Have you ever gotten up from the table and felt sluggish and stuffed, and perhaps even lethargic after a meal? Has it happened that you've eaten something and then felt your stomach acting up an hour or so later? On the other hand, have you noticed that certain foods energize you, that your stomach feels light after eating them, yet satisfied? I always yearn for lots of greens, raw or sautéd, and my stomach feels light after I eat them. When I eat meat in larger quantities, on the other hand, my stomach feels heavy and full. My husband says that cheese and wheat clog him up.
You can learn to tune in to your body and understand which foods are beneficial for your particular digestive system. Science wished there were a one-kind-fits-all diet. But that is just not so. Nature is complex, and we are complex.Think of extreme diets like that of the Masaai in Africa (beef, blood, milk) or the Inuit diet that consists mostly of fish and other marine protein. These peoples' stomachs would rebel if prescribed the Mediterranean Diet. Yet, the Mediterranean Diet has been touted as the world's healthiest. I like it very much, but I come from Northern Europe and rye bread, sauerkraut, and butter all work well for my system, too. Or how about the raw food diet (just another craze, we do need a balanced mix of raw and cooked foods), or the Paleo Diet, which often has been misconstrued to contain lots of meat (hunter-gatherers ate little meat and only perennial plants since there was no agriculture yet, ergo no annual grains). And let's not forget veganism (beware - especially in childhood and adolescence we need protein to develop the brain).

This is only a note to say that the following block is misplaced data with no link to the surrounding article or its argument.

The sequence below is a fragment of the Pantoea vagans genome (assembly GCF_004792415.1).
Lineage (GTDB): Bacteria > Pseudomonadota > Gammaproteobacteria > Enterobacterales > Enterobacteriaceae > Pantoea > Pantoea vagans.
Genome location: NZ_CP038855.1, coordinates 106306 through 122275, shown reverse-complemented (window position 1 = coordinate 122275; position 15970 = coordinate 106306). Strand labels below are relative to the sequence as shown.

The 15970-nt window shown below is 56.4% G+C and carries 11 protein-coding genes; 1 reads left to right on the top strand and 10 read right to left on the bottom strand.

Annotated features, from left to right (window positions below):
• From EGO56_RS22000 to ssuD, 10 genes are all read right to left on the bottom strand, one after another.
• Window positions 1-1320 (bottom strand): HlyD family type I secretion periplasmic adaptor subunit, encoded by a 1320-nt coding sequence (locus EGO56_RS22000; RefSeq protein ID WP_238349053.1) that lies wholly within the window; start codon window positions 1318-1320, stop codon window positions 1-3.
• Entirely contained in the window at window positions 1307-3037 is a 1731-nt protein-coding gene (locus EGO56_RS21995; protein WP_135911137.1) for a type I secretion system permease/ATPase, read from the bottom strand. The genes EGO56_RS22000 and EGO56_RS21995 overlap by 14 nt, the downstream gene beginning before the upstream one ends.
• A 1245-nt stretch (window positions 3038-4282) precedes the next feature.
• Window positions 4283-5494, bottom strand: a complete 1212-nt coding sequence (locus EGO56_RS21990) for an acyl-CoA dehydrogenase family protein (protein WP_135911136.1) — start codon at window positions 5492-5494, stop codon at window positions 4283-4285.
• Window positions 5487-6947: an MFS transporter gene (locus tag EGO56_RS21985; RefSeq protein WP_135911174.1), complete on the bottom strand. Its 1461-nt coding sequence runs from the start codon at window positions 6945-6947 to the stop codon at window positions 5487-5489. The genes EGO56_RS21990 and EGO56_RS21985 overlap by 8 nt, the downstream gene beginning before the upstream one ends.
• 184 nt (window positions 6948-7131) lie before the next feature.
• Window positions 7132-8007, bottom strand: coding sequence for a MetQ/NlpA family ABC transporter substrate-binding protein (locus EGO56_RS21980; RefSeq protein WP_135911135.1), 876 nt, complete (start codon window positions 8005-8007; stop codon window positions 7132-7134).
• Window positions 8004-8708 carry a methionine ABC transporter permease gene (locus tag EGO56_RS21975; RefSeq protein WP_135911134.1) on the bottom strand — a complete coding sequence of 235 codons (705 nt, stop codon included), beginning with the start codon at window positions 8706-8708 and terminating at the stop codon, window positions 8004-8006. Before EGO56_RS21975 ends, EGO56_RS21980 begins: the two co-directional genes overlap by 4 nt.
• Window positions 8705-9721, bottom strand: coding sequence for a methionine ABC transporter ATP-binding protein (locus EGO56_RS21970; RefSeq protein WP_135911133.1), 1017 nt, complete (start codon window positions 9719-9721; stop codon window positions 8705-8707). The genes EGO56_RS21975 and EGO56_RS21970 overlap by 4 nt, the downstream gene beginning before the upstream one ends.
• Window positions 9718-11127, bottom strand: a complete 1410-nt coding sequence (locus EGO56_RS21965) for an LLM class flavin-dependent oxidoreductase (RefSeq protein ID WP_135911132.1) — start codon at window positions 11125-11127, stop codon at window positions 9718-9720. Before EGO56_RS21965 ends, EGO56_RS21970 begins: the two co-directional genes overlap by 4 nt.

It helps to understand your ethnic heritage, which can be a bit of challenge in this country when your heritage is something exotic like Irish-Italian, or Japanese-Spanish. Our digestive systems tune into the plants and animals in our particular geographic area over hundreds and even thousands of years. They even claim that our digestive systems haven't yet fully adapted to the annual grains our agriculture of the past 10,000 years has brought forth.
So lean in to your body, tune in, learn to read your digestive system's signals, - good and bad -, and let them tell you a story of what works for you, what makes you feel good, what energizes you.